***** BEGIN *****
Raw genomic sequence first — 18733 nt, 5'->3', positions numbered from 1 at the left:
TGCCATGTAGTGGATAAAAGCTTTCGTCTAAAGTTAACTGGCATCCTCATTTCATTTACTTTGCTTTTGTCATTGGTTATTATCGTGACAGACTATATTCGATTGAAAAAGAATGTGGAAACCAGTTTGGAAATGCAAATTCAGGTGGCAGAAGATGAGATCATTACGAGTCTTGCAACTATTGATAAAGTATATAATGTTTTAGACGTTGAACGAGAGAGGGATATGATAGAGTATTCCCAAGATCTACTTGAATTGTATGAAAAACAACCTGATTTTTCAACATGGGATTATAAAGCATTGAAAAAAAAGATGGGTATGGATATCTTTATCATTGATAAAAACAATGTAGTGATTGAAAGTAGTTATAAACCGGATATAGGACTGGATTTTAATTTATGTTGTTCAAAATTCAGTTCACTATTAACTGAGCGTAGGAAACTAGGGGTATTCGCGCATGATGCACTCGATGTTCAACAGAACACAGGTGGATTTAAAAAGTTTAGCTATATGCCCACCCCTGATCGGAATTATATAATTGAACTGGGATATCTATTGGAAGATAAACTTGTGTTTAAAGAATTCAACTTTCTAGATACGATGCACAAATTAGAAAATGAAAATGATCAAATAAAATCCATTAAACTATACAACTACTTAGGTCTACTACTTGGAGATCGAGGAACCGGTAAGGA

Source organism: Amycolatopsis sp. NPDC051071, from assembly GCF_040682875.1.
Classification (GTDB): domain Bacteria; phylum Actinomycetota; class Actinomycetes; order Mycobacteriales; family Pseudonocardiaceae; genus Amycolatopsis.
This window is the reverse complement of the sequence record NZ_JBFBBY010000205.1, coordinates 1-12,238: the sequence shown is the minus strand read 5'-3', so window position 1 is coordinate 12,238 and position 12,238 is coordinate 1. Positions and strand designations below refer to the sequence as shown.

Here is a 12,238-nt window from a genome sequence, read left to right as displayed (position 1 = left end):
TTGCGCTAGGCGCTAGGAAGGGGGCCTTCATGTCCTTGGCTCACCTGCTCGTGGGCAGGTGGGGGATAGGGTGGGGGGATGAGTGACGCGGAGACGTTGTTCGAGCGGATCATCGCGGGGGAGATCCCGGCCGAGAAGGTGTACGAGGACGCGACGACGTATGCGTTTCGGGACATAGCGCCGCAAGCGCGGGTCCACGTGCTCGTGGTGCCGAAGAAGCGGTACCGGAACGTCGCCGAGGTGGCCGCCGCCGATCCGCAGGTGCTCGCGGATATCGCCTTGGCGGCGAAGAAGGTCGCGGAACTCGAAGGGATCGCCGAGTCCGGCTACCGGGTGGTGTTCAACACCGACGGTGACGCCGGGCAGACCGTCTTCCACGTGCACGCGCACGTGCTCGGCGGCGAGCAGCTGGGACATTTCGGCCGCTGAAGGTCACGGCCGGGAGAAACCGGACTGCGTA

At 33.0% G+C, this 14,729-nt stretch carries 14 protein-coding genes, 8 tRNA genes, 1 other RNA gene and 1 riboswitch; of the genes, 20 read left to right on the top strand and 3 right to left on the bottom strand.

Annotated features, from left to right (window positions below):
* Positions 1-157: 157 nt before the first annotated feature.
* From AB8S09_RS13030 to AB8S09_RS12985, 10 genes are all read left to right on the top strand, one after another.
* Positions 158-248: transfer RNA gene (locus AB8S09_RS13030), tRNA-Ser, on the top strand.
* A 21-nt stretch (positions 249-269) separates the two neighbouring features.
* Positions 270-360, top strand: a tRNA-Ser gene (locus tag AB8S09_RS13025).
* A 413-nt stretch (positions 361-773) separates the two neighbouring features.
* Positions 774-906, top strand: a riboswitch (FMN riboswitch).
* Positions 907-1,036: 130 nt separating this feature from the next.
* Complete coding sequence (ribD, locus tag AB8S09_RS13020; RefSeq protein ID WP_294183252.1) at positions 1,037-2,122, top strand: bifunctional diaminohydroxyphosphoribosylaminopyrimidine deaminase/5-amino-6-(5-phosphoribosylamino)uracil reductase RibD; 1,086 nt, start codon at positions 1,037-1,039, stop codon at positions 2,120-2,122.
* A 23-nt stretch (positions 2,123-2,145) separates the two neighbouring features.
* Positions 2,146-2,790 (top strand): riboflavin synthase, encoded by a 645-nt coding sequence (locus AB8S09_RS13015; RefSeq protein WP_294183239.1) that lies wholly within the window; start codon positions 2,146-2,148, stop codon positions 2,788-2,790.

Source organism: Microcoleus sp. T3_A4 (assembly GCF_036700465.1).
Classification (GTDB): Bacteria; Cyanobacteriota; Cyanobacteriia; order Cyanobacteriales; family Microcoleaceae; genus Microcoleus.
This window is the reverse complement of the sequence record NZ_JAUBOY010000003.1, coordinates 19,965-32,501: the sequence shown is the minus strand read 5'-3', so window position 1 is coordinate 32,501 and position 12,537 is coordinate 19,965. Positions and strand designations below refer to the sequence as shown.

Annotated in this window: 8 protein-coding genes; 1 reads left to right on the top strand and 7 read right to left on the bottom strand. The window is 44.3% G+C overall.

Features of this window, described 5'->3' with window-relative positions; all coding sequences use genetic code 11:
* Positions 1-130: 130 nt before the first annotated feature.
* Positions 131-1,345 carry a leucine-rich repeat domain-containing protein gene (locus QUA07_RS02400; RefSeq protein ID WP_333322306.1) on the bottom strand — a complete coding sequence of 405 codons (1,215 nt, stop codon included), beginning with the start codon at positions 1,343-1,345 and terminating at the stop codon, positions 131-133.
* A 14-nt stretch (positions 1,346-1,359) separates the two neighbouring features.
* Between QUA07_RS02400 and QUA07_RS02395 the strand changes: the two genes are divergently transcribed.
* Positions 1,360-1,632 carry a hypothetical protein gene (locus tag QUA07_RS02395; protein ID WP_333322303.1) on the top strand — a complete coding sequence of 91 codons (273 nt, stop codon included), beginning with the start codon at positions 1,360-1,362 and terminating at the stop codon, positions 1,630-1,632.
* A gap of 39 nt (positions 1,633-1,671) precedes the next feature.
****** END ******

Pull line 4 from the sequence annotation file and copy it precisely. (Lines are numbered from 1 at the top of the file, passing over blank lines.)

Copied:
Classification (GTDB): domain Bacteria; phylum Actinomycetota; class Actinomycetes; order Mycobacteriales; family Pseudonocardiaceae; genus Amycolatopsis.